I started my search for a job. It was painful. Wherever I tried to apply, the first question I was asked was: Have you got a Work Permit? Which I didn’t have and the interview was over. So I decided to get a Work Permit, but that was easier said than done. This time the question was: Have you got a job?

Jobs were scarce and foreigners could only apply if there were not enough Britons with the necessary qualifications. So again the interview was over before it started.

After many attempts, or so I thought, somebody connected me with a firm that sent articles on fashion to most countries in South America and they needed somebody who could translate the articles into Spanish.

I was delighted with the idea. Success at last. Translating into one’s own language is much easier than the other way round. Furthermore, fashion doesn’t need technical knowledge of any particular science. It’s just every day language or jargon – or so I thought.

I was given an article to translate, and I was allowed to take it home. I took it back to the office feeling confident and very pleased with myself. I had not realized that my boss was a Spaniard. He was horrified with my wonderful piece of work. He had underlined in red every other word.

Some examples:

a) He asked me what I meant by pollera (skirt). He said that for him that word meant a woman who sells chickens (pollos)!!! It could also have the meaning of a skirt but only in the context of clothes worn at the beginning of the 19th century, huge and held by hoops or crinoline to make them look wider. Most readers might never have heard the word in that context. It was news for me too, The correct translation for skirt was falda,

b) I used the word angosta (narrow.) This was considered very old fashioned, poetical, suitable to describe a medieval street, for example. The corresponding word should have been estrecha. To make matters worse I had used this adjective with pollera. So the translation for a narrow skirt became, for the Spanish reader, a slim crinoline – what a contradiction in terms!

c) Jacket was translated as saco. This word for a Spaniard meant

bag or sack or something along those lines. He couldn’t see any connection with the rest of the text unless I meant that it was fashionable to wear clothes made of sackcloth or hessian!!!

d) Overcoat should have been sobretodo, but I chose tapado which just made him laugh.

And there were many more “mistakes”. Looking back, I don’t think they were that terrible, at least not for many Latin American Spanish speakers.

Well anyway, my would-be-boss called me to her office to say I was getting the sack. She was a sweet elderly lady and tried to do her job without hurting me too much, but she was puzzled. She said“ I don’t understand. You are talking English to me and you say your mother tongue is Spanish…

So back to square one.

I crossed the street and found myself at the door of a Lyon’s Corner House. This was one of a huge chain of restaurants famous for their reasonable prices. (Note to back packers: they no longer exist so don’t get your hopes up) Even then they were far beyond what I could afford as a general rule, but for that once, a proper meal might just help stave off my incoming depression. Sitting at a real table with a table-cloth, a waiter to wait on me and a proper, printed menu etc. made me feel as if I belonged to the aristocracy.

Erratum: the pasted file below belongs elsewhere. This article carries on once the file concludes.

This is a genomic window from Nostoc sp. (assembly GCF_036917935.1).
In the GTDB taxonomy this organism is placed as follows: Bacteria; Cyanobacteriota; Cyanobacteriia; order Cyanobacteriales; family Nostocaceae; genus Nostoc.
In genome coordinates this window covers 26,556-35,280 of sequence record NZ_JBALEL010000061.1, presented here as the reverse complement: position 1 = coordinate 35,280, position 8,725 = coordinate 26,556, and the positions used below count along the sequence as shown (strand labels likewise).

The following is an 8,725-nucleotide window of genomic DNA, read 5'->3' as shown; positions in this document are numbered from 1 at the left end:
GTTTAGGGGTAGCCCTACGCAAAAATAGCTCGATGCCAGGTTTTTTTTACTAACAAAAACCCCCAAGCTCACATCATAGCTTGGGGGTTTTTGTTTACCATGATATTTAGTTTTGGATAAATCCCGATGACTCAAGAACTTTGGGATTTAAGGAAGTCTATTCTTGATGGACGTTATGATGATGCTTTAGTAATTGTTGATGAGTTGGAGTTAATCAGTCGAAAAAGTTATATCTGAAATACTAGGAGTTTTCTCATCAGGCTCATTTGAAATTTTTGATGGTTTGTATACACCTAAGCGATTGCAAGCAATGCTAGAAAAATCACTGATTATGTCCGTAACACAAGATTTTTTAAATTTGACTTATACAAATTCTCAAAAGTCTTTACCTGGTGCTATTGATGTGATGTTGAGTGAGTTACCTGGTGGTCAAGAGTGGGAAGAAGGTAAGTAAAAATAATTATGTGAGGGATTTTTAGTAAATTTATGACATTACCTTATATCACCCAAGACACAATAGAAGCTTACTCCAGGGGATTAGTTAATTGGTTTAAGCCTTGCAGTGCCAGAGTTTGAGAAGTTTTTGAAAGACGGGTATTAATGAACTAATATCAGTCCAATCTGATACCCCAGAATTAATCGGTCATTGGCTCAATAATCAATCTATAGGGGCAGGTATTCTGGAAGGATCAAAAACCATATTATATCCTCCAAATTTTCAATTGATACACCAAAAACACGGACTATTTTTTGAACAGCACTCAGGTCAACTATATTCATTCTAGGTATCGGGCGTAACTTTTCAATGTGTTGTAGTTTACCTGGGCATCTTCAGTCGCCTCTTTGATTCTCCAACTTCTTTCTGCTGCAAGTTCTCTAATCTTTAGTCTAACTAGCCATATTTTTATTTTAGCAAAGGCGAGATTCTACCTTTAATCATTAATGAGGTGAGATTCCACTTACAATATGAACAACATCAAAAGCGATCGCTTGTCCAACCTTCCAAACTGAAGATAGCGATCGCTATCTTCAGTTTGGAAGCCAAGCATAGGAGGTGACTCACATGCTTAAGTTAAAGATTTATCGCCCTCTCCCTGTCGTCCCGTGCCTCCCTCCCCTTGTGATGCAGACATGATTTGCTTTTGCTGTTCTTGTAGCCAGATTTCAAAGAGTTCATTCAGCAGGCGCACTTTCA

I read the menu and was surprised at the sight of an extremely cheap dish I had never heard of.
The menu said :

Chutney: (apples and tomatoes)  The price was ridiculously low – something like 10 % of the cost of anything else that I might choose. I imagined this was a sort of salad, a mixture of apples and tomatoes.

So when the waiter asked what I would like I simply said: Chutney, please.

Waiter: And what would you like the chutney with?

Me: I just want chutney

Waiter: But you can’t have just chutney.

Me: Why not?

This went on until the waiter produced a very tiny dish with very little sauce, just enough to add seasoning to something. That was when I learnt that chutney was a kind of sauce and that there were two kinds: one made of apples and the other made of tomatoes, but obviously you couldn’t order just the relish for a dish you hadn’t ordered.

I felt very embarrassed, thanked the waiter and ordered fish and chips I can’t remember if I added chutney to my order.

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Old Chestnuts …some tough nuts to crack by Lisa Phillips


An “old chestnut” is a subject or joke that has been repeated so many times that it is no longer funny or interesting.  This is what I learnt from my Director (being from Australia, I’m lucky to even know what a chestnut is!), who wanted to discuss recurring issues that seem to plague even some of the most experienced teachers.  Looking back through past observation reports, we came to realize that we were seeing the same old problems again and again.  Essentially classroom management issues, we believe these “chestnuts” are fundamental to a good learning environment and are the foundations for good teaching practice.  How to change the “old chestnuts” into fresh, tasty treats was the challenge.  The slogans that follow are the result of a brainstorming session with the teachers of International House Buenos Aires (Recoleta), with the aim of making these points memorable for everyone involved.

  1. Voice, your choice!

Much is said about the need to simplify your language for lower level learners and this is no doubt true.  But what about those who are more advanced?  The primary source of input for students is often the language in the classroom, so this needs to be of high quality. It may require us to simplify or increase the complexity of the language we would ordinarily use.